This is the kind of show that could claim a wide range of audience if it can get half a chance against the heavy-hitters on Tuesday night. Let's hope.
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I want those 89 minutes back
17 March 2006
This mockumentary is godawful. The jokes are lame and the actors mug through their roles with no sense of timing or subtlety, telegraphing every punchline. The "history" is also poorly thought-out. Not only does the film ask us to buy that the Confederacy annexed all of the Union, but Central and South America and the rest of the continental U.S. as we know, it, too.

But not Canada. One of the stupidest bits was the idea that the Asian population would grow in California because new Chinese immigrants couldn't believe they would be enslaved upon arrival. As if enough Asians haven't moved to Canada over the years because they didn't like the conditions that America did offer. Surely, in this scenario, they would have simply emigrated to Canada, instead.

Basically, the film wants to drop us into the same spot where we are now, but following a Confederate victory one hundred and forty years before. To this end, the film's makers leave out all sorts of inconvenient historical trends and incidents like industrialism (the real reason why slavery became economically nonviable), Marxism, World War I, the expansion of the British Empire, the rise of Arab petropower and the Cold War. Russia doesn't even get a look-in. And the bit about Harriet Tubman and Lincoln in blackface is just straight-up offensive.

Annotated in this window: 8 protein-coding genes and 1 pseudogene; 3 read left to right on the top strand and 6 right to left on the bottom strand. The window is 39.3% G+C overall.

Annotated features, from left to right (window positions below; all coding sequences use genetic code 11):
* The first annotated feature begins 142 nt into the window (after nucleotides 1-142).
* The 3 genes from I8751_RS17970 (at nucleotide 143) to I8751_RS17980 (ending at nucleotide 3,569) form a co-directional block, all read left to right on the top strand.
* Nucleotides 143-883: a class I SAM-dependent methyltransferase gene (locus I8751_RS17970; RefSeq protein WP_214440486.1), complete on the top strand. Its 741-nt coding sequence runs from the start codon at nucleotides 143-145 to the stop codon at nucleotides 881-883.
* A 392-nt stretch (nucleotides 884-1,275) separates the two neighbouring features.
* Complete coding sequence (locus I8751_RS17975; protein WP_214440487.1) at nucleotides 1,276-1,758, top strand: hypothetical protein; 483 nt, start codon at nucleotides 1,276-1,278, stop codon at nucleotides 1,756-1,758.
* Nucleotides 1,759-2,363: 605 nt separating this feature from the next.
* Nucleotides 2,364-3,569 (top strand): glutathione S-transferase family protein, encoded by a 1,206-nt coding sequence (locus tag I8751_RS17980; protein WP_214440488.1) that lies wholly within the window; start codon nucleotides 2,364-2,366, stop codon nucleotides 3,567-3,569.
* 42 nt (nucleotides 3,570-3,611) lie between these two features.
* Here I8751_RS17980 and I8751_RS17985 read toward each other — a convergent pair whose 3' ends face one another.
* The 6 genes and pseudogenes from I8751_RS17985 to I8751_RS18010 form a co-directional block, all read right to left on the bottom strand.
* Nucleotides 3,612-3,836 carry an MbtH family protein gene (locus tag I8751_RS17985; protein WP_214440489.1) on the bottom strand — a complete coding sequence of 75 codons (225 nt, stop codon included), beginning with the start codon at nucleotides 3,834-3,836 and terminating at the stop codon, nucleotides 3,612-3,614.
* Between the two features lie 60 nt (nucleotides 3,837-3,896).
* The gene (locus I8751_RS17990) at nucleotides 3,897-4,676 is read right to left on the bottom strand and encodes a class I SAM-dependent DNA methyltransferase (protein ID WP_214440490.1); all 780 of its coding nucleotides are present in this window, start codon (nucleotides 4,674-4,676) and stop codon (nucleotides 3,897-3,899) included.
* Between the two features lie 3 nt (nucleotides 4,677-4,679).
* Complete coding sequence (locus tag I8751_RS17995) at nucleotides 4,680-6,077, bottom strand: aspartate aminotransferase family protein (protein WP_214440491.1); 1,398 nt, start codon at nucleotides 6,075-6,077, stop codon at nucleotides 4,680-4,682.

Strangely enough, modern Confederates in this film also share the views of modern extreme right-wing Republicans in our timeline. Why? People in the Confederacy were as varied a lot as people in the Union. Why automatically assume that we would have a repressed, conservative, homophobic, antisemitic Bible Belt dominating a Confederate world just because some fanatics who insist on perpetuating the conflict culturally are like this? This seems like an ignorant excuse to insult Southerners--not just White (both Christian and Jewish) but also Black, Hispanic and Asian. Nobody in the South gets off without a good slap. It's as if the filmmakers were looking for an excuse to indulge in every vicious Southern stereotype they could manage without causing a huge uproar. And no, deliberately making the Confederates unrealistically expansionist so that the filmmakers could turn the Japanese (whose army murdered tens of millions of Asians before and during WWII) and the Central and South Americans (who have their own obsessions with skin color and racial ancestry) into blameless victims of Confederate aggression doesn't make the stereotypes any more palatable.